Brain Tumors in Children

  • SHARE
  • EmailFacebookTwitter
    Share on Facebook
    Cancel
    Share on MySpace
    Cancel
    Share on Twitter
    A short URL will be added to the end of your Tweet.

    Cancel
    Share on LinkedIn
    Cancel
Printer Friendly

Children are not smaller versions of adults.  Their bodies and brains are still developing.  Their needs are different.  Their tumors are different, too.  The most common childhood brain tumors are not the same as the most common adult brain tumors. 

 

Though rare, brain tumors are the most common form of solid tumors among children under the age of 15 and represent about 20% of all childhood cancers.  Childhood tumors frequently appear in different locations and behave differently than brain tumors in adults.  Treatment options vary and can be strongly influenced by the age of the child.  Children with tumors may also have a much better prognosis than adults with a similar condition.

 

In this section, you can learn more about the characteristics of brain and spine tumors as well as the most common forms of among children.

 

Understanding Tumors

There are different brain tumor types and classifications based upon a tumor’s cell structure, composition, rate of growth and other characteristics.  The name and classification of a tumor may change as more information is available or because the tumor has changed over time.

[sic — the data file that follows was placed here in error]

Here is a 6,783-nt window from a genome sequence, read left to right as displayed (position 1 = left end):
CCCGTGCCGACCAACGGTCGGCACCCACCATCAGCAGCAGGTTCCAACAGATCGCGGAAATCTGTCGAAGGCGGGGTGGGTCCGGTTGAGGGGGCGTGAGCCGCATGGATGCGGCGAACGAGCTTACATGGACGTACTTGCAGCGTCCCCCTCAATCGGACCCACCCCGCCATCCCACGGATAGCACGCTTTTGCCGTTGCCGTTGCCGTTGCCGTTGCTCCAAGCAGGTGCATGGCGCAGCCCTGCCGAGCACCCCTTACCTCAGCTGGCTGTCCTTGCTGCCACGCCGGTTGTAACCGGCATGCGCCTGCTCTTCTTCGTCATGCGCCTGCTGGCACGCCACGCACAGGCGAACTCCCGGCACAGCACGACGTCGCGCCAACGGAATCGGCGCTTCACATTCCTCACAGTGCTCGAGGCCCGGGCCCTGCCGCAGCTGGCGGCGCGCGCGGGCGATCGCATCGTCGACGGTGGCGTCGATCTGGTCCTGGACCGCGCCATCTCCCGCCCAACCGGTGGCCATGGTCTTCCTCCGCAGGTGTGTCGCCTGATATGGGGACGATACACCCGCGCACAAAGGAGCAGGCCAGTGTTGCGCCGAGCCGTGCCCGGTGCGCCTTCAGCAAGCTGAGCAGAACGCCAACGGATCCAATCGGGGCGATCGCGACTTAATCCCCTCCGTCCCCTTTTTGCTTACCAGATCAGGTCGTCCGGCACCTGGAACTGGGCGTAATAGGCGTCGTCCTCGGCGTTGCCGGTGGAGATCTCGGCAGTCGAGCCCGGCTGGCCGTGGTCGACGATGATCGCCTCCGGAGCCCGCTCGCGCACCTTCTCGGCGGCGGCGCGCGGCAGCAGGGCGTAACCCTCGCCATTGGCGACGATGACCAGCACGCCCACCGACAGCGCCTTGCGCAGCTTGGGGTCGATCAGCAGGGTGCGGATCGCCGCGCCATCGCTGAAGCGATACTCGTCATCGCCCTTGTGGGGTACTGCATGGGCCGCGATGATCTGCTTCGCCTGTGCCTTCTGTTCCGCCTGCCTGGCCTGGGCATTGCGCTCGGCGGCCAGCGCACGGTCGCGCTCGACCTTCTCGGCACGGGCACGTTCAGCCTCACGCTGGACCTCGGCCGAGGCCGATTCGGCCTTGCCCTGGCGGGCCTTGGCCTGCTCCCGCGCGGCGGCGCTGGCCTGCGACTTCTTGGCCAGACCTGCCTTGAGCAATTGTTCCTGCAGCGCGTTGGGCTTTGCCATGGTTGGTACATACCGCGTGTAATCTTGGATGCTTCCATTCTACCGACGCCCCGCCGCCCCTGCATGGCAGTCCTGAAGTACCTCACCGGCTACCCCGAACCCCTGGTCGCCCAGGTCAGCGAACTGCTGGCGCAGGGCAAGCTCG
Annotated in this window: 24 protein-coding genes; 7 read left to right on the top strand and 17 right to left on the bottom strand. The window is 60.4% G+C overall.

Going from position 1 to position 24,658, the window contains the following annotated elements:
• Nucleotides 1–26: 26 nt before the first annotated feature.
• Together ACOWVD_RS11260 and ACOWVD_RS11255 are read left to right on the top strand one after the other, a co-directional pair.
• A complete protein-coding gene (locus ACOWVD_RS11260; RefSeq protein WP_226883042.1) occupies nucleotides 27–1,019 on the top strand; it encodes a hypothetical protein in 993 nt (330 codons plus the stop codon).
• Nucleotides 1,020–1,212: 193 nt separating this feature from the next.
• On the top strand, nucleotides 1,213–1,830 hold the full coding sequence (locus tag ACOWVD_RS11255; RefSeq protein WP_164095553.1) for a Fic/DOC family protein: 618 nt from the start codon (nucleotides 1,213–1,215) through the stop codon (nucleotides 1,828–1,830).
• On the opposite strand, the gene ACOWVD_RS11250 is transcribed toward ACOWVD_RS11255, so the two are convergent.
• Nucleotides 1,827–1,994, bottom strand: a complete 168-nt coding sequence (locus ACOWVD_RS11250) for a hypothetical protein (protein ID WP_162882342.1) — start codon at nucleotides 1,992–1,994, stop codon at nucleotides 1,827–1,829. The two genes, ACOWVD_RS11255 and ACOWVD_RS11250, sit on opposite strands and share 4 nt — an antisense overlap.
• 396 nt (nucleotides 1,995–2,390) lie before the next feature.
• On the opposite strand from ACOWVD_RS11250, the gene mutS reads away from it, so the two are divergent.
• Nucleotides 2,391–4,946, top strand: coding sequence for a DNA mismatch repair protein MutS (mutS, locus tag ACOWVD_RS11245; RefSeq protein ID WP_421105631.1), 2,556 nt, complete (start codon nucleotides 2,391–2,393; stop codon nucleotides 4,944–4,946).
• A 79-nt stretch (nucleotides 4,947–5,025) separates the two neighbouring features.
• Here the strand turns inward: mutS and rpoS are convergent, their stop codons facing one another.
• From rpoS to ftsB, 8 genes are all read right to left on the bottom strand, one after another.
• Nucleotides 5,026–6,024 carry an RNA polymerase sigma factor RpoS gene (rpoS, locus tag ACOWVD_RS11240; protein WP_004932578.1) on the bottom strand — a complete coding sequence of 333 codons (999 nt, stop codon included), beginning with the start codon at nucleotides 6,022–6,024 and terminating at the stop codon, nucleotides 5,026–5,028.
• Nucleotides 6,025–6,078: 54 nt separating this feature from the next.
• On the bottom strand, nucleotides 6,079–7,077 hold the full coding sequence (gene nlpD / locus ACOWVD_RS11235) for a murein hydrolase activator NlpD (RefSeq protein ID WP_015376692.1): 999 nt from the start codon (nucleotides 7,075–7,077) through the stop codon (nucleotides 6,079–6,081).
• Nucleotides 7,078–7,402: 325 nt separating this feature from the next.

Most pediatric brain and spine tumors are primary tumors, meaning they originated in the brain or spine.  Primary tumors are classified as “benign” or “malignant.” Both can be life-threatening.

 

A child’s body makes cells when they are needed for development or repair.  A tumor develops when normal or abnormal cells multiply when they are not needed.  The words “benign” and “malignant” are generally used to describe how normal or abnormal the cells are when viewed under a microscope.  Tumors with cells that are similar in appearance to normal cells are called “benign.”  Tumors with cells that appear very different than normal cells are called “malignant.”  It can, however, be difficult to classify a brain tumor as “benign” or “malignant” based upon microscopic appearance because there are many other factors to consider.

 

Prognosis

Prognosis is a prediction about the future course of the disease and the likelihood of recovery.  Prognosis is based upon many factors including the type of tumor, its location and grade, the length of time your child has exhibited symptoms, the speed of growth, and treatment options.  The age of your child and the extent to which the tumor has affected your child’s ability to function are also important factors.

 

Because there are so many unique factors with each case, it is important to talk with your child’s health care team to better understand his or her condition and prognosis.

 

Brain Tumors in Children

The most common types of brain tumors in children are astrocytoma, medulloblastoma and ependymoma, however below is a full listing of pediatric tumor types. Click on the tumor type to learn more.

Click here to view our webinar on Pediatric Low Grade Glioma.